The desire to transcend the environment in which you were raised and choose your own direction in life is central to Disobedience, a clash between religious orthodoxy and the desire for sexual freedom. Adapted from Naomi Alderman’s novel of the same name, it is the first English-language effort for Chilean director Sebastian Lelio whose critically acclaimed, “A Fantastic Woman,” won the Oscar for Best Foreign Language film in 2018. Co-written by Lelio and Rebecca Lenkiewicz (“Ida”), Disobedience stars Rachel Weisz (“My Cousin Rachel”) as Ronit, the daughter of Rav Kruschka (Anton Lesser, “Allied”), an Orthodox Jewish rabbi who suddenly collapses and dies after delivering a sermon about mankind’s unique ability to be the chooser.
Her father’s death prompts Ronit to return from New York where she is forced to confront the London community that she left many years ago after an altercation with her father over her sexuality and fears that she would be persuaded to get married against her will. The film opens in New York with Ronit taking photos of a man tattooed from head to foot, ice skating in a rink by herself with a glassy look in her eyes, and engaging in sex with a stranger in a public bathroom. When she returns to England for her father’s funeral, she is greeted with obvious distance by the insular community who has not forgotten the circumstances that caused her to leave, though there are no overt expressions of intolerance.
Nonetheless, Ronit is greeted warmly by her cousin Dovid Kuperman (Alessandro Nivola, “You Were Never Really Here”), a student of her father, who invites her to stay in his house. Tension soon surfaces, however, when Ronit is introduced to Dovid’s wife Esti (Rachel McAdams, “Game Night”), her former lover, who married at the suggestion of Ronit’s father but whose pretense to be something she is not is deeply problematic. We do not discover the connection between the two women at first, but it is easy to see that Ronit is not the only one who has brought baggage to the house. Attention is all on Ronit at a dinner party where she challenges assertions that a young woman should be married and have children.
Unfortunately, only Dovid and her aunt Fruma (Bernice Stegers, “Suite Française”) show any understanding. Esti is quiet and withdrawn, but emotions hidden beneath the surface seem ready to be unleashed. This in fact occurs when Esti accompanies Ronit to her father’s house after Ronit learns that the house has been left to the synagogue rather than to her as part of her inheritance. Just happening to turn on an old radio which just happens to be there, the song they hear, “Love Song” by The Cure, contains such unsubtle lyrics as “Whenever I’m alone with you / You make me feel like I am home again” and “However far away / I will always love you.”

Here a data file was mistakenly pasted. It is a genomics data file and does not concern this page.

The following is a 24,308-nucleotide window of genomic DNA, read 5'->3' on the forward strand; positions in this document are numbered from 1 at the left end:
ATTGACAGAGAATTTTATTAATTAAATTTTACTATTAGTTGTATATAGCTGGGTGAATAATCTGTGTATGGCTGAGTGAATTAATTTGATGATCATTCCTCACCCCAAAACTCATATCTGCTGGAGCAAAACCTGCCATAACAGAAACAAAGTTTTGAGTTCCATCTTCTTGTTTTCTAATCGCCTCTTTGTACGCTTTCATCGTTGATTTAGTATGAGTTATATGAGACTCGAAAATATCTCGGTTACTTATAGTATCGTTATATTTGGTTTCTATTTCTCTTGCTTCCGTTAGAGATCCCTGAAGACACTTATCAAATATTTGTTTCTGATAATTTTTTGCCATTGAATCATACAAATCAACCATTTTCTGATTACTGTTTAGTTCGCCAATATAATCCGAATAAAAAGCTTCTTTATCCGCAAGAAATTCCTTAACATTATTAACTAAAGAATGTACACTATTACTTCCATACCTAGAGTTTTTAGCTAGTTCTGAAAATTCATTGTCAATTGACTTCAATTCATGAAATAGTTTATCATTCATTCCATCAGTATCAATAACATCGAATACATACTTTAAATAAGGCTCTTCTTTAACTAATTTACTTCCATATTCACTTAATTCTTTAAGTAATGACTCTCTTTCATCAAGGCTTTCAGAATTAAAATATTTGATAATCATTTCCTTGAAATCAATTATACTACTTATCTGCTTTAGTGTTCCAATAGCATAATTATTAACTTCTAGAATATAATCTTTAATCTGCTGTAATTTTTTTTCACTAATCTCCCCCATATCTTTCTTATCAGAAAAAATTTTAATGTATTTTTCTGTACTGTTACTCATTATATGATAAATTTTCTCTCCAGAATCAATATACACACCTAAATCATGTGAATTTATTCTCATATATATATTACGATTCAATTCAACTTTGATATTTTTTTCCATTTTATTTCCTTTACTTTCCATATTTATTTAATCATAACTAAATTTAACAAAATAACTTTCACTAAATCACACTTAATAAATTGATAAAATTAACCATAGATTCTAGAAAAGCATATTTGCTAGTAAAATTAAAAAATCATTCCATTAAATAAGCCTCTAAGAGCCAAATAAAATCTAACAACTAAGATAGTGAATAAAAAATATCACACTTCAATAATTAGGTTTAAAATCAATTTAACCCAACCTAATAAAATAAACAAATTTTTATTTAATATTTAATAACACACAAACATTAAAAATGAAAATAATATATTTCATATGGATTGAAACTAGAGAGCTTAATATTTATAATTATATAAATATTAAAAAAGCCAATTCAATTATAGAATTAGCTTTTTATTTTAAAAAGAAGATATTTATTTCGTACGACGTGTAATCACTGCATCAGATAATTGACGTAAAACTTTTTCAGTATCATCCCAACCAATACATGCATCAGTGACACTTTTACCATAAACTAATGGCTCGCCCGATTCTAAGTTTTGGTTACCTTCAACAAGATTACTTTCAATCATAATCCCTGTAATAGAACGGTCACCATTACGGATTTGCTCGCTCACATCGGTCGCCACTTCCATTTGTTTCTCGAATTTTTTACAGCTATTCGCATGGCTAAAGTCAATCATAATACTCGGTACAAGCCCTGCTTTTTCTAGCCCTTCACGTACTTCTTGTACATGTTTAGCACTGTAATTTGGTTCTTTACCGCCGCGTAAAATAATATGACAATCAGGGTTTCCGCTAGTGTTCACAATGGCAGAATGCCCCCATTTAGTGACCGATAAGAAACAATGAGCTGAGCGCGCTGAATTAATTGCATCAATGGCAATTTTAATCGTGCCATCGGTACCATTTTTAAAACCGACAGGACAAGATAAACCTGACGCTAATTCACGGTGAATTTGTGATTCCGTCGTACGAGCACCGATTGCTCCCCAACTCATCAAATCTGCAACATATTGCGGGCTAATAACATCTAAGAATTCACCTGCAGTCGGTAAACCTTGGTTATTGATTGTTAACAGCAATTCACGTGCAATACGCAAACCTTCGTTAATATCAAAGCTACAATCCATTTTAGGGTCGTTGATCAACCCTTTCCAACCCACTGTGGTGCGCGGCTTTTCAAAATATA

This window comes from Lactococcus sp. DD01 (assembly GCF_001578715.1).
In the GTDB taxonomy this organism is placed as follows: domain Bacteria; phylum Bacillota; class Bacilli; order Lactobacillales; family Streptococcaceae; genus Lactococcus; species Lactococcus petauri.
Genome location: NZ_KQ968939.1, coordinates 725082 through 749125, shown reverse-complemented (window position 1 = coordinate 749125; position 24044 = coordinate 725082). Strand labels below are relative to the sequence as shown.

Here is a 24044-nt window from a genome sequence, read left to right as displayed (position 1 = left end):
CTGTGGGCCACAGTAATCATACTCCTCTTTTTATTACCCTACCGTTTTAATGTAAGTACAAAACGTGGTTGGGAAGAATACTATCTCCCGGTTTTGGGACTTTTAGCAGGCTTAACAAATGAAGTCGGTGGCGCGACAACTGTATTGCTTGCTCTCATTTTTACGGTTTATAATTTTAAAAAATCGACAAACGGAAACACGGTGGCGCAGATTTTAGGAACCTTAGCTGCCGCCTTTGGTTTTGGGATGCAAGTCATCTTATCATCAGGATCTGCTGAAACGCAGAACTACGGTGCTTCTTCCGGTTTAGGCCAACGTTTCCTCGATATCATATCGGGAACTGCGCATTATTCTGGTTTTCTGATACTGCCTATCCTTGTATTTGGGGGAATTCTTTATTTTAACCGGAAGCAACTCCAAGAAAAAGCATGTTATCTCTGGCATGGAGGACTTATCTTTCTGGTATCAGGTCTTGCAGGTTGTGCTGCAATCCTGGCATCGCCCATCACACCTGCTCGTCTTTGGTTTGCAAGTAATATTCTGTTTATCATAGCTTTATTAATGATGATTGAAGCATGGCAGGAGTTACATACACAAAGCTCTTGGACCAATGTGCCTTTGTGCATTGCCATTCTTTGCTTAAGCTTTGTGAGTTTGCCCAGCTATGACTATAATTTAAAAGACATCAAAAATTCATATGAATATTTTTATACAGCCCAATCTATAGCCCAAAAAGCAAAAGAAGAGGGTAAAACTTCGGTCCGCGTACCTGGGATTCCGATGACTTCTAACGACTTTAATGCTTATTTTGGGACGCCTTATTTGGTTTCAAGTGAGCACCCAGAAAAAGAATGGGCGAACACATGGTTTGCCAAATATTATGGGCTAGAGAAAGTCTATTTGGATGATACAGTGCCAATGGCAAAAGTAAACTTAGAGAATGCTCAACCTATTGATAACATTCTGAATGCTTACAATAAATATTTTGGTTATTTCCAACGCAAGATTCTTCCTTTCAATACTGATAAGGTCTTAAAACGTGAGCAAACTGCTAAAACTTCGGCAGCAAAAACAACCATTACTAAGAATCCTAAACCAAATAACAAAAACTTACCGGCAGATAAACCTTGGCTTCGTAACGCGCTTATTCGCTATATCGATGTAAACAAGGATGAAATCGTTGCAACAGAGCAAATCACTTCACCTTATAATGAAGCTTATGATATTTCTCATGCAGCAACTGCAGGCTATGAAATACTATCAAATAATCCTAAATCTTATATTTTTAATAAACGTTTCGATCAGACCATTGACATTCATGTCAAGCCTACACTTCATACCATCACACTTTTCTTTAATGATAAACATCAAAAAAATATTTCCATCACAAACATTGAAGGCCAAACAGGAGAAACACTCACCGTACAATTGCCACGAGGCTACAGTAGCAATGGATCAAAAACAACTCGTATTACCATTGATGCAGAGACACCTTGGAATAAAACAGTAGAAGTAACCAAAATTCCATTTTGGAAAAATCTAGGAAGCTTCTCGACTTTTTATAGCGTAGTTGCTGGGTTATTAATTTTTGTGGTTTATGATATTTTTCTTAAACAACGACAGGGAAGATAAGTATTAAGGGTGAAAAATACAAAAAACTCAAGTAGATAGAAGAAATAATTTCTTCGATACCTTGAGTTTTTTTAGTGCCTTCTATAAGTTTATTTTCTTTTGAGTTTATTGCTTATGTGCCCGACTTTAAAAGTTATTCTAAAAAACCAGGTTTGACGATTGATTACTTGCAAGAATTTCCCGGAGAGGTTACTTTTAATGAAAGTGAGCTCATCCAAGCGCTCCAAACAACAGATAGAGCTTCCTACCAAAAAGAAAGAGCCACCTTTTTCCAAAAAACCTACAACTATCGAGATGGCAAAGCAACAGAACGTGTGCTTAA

Predictably, the song triggers repressed feelings and they kiss and embrace for the first time in many years. When Dovid discovers their relationship, after openly expressing his anger, he is forced to address the conflict between his love for Esti and the orthodox teachings about homosexuality. Related to that is the question of free will and choice that the Rav raised in the talk before he died and one that Dovid forcefully addresses at a gathering. Ultimately every character in the film has hard choices to make, perhaps because they neglected to make them years ago and settled for what was convenient. Yet, in the recognition and ownership of the choice that must now be made, the characters true freedom of action is recognized and celebrated.
Disobedience is a challenging film that reaches us on an intellectual level, but ultimately fails to stir us emotionally. While there are moments of excitement and spark, a lovely score by Matthew Herbert, and the spiritual power of Hebrew chants and songs hallowing the name of God, we never really get to know the characters who are more like symbols than actual human beings. Even considering its ultimate heartbreak, last year’s “Call Me by Your Name,” a film that contained a similar relationship, seemed to balance its sense of loss with humor, vitality, and passion. Disobedience, on the other hand, is too full of “significance,” and is enveloped in a dirge-like shroud as if joy was forbidden by religious decree.
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